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FDA Releases Final Guidance on Nanotechnology in Food
June 25th, 2014

Recommendations begin to address hole in oversight but legally binding regulations are needed

Yesterday, the U.S. Food and Drug Administration (FDA) released final guidance to companies that use nanotechnologies in food products. The FDA recommends that companies consult with the agency before taking products to market and warns that nanotechnology products may require additional safety review on a case-by-case basis.

“FDA’s recommendations make it clear that nanochemicals constitute a new food technology. It's good that the agency recognizes a need for careful review, but the agency should take a more active approach. Under these guidelines, companies will consult with the FDA, but the FDA will not review products for safety,” said Jaydee Hanson, senior policy analyst for Center for Food Safety. “Guidances alone are not sufficient to account for the novel risks of nanotechnology. FDA must issue mandatory regulations.”

FDA also stated that current products would not be allowed through a fast-track process known as “generally recognized as safe” (GRAS). However, FDA did not announce that nanochemicals could not ever be considered “GRAS”.

“FDA should categorically state that GRAS approval cannot be used for nanochemicals in foods. We know far too little about the human health and environmental effects of this technology to allow it to slip into our food without rigorous assessment,” said Hanson.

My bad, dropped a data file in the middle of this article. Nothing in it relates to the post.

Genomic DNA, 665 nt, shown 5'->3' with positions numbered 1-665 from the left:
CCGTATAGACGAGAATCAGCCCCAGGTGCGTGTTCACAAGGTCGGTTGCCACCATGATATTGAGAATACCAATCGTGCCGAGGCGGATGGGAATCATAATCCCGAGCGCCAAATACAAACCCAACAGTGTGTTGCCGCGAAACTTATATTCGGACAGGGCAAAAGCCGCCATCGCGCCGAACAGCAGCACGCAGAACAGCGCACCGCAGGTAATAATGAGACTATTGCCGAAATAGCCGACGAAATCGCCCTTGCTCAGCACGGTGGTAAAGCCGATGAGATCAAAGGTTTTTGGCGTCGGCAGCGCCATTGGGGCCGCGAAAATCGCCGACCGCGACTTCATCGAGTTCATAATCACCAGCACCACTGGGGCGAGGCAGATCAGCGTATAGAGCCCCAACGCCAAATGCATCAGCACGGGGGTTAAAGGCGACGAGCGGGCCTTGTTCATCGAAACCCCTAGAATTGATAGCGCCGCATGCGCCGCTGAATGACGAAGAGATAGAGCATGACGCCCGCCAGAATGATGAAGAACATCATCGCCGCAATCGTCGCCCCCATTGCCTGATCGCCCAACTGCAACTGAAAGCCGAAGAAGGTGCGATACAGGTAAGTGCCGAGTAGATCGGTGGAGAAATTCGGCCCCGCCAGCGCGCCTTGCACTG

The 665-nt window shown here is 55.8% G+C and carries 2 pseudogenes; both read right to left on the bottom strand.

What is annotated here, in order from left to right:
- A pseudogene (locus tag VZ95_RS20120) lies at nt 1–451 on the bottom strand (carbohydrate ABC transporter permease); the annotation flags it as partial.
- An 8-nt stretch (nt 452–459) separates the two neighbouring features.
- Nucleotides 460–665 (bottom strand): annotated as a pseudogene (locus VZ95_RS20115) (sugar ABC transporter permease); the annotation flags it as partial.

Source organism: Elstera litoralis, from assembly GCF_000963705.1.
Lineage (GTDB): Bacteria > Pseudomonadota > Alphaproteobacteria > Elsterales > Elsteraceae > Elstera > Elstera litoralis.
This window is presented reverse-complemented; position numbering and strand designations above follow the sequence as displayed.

The food industry has already incorporated nanomaterials into foods, dietary supplements and “food contact substances,” including cutting boards, plastic containers and sandwich bags. Companies are also using nanotechnologies as food additives, as flavor/taste modifers, and for preservation through nano antimicrobials.

Nanoparticles in food or food packaging can gain access to the human body via ingestion, inhalation, or skin penetration. When ingested, their small size allows them to circulate through the body and reach potentially sensitive target sites such as bone marrow, lymph nodes, the spleen, the brain, the liver, and the heart.

Center for Food Safety has been active in pressuring the agency to regulate nanotechnology in food for nearly a decade. In 2006, Center for Food Safety’s sister organization, the International Center for Technology Assessment, petitioned FDA for mandatory regulations of nanotechnology in food and later sued the agency over its failure to respond.

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